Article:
Browns kicker Billy Cundiff, while having a good year and only missing two field goals so far, has his work cut out for him on Sunday. Arrowhead Stadium is one of the loudest and most intimidating places in the NFL. When the kicker lines up for a field goal, the sound is deafening.
If the Browns are in the game late, the difference will only be about a field goal. It is very hard to envision a scenario where the Browns win by a large amount of points.
What They’re Saying
Browns’ head coach Rob Chudzinski on if Brandon Weeden has improved any and why they made the change at quarterback: “I think he has gotten better. As I mentioned, I think he has improved, but we’re looking for the consistency and the production.”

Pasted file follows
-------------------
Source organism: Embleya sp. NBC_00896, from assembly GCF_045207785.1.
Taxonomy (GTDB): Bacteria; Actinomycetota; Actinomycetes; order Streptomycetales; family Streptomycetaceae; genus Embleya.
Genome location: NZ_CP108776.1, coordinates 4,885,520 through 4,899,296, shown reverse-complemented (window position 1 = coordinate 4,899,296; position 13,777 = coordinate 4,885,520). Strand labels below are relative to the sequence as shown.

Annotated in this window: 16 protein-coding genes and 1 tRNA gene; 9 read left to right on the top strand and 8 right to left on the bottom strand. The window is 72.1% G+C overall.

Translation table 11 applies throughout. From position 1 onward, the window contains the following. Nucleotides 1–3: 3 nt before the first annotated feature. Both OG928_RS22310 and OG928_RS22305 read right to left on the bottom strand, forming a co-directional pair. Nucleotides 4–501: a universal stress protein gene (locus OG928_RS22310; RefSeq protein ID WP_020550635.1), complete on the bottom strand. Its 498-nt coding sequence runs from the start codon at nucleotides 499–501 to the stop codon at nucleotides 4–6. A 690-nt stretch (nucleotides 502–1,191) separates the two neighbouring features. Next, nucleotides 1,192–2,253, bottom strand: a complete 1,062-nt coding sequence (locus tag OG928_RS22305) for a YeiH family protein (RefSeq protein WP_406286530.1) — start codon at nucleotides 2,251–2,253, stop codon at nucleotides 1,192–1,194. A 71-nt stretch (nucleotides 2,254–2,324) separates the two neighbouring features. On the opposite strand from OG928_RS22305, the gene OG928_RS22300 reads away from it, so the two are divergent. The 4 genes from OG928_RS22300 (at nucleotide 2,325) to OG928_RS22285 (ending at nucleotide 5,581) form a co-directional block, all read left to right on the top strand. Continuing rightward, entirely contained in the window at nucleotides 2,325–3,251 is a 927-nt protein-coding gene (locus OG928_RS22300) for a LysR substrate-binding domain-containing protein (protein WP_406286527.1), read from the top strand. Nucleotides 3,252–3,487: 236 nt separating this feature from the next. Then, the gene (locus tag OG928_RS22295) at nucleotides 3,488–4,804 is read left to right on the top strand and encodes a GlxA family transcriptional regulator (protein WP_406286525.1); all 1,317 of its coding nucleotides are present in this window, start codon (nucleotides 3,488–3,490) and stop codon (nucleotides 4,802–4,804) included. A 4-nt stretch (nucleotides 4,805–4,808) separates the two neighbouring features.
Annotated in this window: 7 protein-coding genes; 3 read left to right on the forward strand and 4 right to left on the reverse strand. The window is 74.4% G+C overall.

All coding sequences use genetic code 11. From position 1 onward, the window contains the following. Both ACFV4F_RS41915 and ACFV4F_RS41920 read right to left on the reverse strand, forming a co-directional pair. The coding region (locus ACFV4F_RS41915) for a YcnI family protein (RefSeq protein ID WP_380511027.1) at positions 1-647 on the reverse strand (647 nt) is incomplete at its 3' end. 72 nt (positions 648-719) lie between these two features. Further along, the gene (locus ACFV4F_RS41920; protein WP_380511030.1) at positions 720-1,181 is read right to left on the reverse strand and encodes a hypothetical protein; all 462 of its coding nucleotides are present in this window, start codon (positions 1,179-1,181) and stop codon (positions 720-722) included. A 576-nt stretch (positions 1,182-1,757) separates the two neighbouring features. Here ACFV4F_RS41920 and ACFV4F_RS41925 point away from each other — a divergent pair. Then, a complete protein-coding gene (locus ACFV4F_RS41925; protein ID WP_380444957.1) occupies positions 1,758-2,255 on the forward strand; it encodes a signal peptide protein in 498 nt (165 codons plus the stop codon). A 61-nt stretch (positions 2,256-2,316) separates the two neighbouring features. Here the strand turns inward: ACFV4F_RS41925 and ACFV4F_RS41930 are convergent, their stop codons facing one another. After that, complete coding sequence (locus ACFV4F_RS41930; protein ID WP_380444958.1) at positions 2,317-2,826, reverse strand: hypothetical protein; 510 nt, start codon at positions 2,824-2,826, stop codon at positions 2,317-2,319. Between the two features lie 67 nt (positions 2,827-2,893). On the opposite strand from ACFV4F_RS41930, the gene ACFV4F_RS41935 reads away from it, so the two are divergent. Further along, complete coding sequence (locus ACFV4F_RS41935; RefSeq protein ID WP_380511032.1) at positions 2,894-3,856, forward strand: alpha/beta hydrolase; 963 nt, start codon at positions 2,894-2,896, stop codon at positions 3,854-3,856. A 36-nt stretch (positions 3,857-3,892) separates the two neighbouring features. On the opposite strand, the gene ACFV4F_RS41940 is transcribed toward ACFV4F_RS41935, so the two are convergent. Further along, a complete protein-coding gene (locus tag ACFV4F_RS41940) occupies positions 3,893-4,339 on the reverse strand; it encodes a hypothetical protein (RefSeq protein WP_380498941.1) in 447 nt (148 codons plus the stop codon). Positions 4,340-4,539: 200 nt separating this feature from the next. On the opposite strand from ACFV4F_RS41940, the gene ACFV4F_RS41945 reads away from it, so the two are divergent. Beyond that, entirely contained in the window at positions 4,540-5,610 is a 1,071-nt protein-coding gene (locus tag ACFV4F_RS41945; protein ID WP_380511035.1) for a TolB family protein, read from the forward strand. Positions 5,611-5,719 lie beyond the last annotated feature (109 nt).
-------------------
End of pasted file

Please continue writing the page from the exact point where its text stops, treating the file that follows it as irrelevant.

Chiefs’ head coach Andy Reid on the Browns’ new starter Jason Campbell: “He’s a heck of a quarterback, smart, accurate (and) has great size. If you have an opportunity to tackle him you better wrap him up, he’s a big man. He’s a good football player.”
Browns’ Wednesday Injury Report
Did not participate: Outside linebacker Quentin Groves (ankle)
Rob Chudzinski said on Wednesday, via the Akron-Beacon Journal, that the team will have Groves’ ankle looked at because it’s “a little sore.” This is bad news for the Browns, who just got him and Jabaal Sheard back from injury. This once again hurts the team’s depth at that position, which in turn hurts the pass rush.
Limited: Linebacker Brandon Magee (oblique) and defensive lineman Billy Winn (quad)